Governments can use compulsory licenses in public health to address amongst others high prices of medicines; anti-competitive practices by pharmaceutical companies; failure by pharmaceutical patent holders to sufficiently supply the market with needed medicines; and in emergency public health situations. In practical terms compulsory licensing can be used to bring down the prices of medicines and to ensure a sufficient supply of medicines in the market in cases where the patent holder cannot, or will not, provide sufficient supplies at the right price. It is also a critical tool in emergency situations where the patent holder cannot respond to an urgent situation.

The Patents Act provides for a judicial process for the determination and issue of compulsory licenses i.e., applications for compulsory licenses are determined by the Commissioner of Patents. In practice, the Commissioner of Patents is a judge of the High Court, appointed by the Judge President of the relevant Regional Court to preside over matters pertaining to IP Often, a number of judges are appointed for this purpose and typically with no or little experience in dealing with IP matters. An applicant/patentee who wishes to obtain a compulsory license can approach the court for an order to grant a compulsory license, in the case of a dependent patent (Section 55), or in the case of an abuse of the patent rights by a patentee. The Commissioner of Patents will hear evidence in support and against the grant of the compulsory licenses and make such order as appropriate.

Issues in the Process

In many instances, the high cost of litigation and the timeframes to reach finality on matters relating to compulsory licenses remains a deterrent to making use of this flexibility afforded in the TRIPS agreement and the DOHA Declaration. It is therefore an ineffective means of addressing the key challenge of providing access to safe affordable medicines in the case of abuse of patent rights. Many South Africans who require access to medicines subject to patent rights are unable to afford these medicines let alone approach a court to grant an order for a compulsory license. As a result, millions of people are currently denied lifesaving health services or are plunged into poverty because they are forced to pay unfordable fees for their care. Typically, cases for compulsory licenses are settled out of court due to pressure from activist groups or government interventions. South Africa has a proud history of robustly engaging with issues that concern intersection between Intellectual Property (IP) rights and public health.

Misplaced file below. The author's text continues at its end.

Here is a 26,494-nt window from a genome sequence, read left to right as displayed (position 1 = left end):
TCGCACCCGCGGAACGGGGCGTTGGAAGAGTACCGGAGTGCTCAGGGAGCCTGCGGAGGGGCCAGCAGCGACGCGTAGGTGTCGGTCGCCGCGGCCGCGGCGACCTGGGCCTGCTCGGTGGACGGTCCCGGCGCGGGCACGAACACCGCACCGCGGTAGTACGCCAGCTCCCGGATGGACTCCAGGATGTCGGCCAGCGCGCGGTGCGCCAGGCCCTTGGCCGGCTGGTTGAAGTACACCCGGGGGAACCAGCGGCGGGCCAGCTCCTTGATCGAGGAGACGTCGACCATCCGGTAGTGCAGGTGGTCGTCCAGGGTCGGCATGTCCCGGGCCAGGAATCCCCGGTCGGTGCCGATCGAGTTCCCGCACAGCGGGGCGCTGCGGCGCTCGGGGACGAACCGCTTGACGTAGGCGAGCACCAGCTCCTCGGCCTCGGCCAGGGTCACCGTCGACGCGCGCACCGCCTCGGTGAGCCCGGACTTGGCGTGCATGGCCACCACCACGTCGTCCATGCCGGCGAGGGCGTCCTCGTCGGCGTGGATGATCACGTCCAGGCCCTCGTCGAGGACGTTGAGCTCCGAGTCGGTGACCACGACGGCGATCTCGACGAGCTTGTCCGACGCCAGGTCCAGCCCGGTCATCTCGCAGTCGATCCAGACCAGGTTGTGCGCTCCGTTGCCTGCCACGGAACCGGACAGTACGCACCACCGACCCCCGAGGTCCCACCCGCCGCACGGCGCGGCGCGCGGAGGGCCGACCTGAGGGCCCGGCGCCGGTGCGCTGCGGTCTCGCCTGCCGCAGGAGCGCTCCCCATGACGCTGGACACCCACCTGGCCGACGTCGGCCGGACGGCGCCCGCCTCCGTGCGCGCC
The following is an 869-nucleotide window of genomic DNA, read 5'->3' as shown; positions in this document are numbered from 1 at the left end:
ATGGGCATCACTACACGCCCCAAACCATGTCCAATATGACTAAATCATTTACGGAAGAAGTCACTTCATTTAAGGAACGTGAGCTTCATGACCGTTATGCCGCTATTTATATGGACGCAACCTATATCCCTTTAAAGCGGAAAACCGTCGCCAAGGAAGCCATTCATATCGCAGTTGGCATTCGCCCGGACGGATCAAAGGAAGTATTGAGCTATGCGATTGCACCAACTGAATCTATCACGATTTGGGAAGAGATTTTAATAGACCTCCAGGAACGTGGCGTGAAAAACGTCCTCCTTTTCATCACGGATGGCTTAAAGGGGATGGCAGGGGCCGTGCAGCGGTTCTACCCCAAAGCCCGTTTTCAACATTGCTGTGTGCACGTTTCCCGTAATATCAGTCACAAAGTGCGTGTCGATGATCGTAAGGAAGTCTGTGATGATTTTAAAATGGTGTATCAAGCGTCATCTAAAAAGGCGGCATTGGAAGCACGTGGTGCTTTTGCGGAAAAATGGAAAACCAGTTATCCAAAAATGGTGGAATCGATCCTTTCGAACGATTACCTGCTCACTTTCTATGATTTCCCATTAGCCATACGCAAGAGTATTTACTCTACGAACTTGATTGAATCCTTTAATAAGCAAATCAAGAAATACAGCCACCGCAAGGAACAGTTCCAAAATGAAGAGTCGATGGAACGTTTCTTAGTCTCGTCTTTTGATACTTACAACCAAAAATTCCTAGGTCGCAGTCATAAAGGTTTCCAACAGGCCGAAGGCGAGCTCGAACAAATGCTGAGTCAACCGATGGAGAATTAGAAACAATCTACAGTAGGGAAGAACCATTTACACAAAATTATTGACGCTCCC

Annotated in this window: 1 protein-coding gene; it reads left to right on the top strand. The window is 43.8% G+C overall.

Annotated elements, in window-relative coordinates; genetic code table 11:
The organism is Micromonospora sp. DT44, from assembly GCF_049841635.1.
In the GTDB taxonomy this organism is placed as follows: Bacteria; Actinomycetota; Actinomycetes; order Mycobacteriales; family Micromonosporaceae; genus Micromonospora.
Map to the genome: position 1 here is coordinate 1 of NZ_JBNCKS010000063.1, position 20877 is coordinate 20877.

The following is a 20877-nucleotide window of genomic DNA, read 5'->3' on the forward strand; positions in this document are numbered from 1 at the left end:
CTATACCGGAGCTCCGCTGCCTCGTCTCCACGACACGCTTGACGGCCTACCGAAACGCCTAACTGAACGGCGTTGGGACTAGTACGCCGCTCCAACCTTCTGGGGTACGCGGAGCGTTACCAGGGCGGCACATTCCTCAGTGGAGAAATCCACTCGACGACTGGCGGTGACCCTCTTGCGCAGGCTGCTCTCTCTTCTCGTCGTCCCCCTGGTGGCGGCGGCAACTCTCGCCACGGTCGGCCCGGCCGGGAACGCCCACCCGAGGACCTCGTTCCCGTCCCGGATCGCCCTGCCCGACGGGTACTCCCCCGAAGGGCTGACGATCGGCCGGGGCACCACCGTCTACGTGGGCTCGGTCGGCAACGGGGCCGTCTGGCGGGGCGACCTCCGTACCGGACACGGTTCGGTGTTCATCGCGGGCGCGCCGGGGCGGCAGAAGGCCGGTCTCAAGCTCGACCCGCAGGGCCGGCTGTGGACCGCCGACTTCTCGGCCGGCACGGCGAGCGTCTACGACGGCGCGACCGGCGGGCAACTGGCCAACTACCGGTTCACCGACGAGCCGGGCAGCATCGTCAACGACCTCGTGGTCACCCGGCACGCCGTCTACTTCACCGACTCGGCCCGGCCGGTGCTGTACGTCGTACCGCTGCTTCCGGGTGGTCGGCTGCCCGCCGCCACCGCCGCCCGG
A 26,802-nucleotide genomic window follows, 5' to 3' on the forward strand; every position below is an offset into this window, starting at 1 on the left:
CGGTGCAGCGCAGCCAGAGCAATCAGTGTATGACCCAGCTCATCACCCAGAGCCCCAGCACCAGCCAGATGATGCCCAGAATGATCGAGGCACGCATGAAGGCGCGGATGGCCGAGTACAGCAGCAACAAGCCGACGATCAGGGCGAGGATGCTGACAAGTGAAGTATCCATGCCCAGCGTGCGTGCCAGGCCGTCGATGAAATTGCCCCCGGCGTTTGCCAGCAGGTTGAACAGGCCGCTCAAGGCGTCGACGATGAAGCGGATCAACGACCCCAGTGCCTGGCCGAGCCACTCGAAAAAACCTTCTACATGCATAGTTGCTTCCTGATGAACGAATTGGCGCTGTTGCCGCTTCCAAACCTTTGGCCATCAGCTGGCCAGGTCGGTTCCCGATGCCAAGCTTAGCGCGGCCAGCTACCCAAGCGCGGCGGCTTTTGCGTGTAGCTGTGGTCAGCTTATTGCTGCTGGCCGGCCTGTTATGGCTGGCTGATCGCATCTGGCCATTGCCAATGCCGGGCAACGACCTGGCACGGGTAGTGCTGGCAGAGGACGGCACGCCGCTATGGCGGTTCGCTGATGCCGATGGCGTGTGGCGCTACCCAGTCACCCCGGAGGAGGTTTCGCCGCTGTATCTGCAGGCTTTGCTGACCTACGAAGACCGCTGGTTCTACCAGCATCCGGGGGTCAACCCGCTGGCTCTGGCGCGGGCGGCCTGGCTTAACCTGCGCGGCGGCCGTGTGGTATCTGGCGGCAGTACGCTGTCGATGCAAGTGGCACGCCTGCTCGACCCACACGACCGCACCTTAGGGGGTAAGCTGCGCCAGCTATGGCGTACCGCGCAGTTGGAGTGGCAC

Conclusion

The South African IP landscape is characterised by a number of IP legislations under the administration of various government departments and organs of state. Each department and/or organs of state administers its own piece of legislation with limited engagement with other government departments. This resulted in policy incoherence and the ineffective administration of IP laws in South Africa. To address this issue, the South African government, through the Department of Trade and Industry (DTI) published the DNPIP in 2013. South Africa is embarking on a consultative and inclusive process to address issues of IP rights and access to essential medicines.

Author: Tanya Saraswat- a student of Narsee Monjee Institute of Management Studies (NMIMS),  in case of any queries please contact/write back to us via email to chhavi@khuranaandkhurana.com or at IIPRD.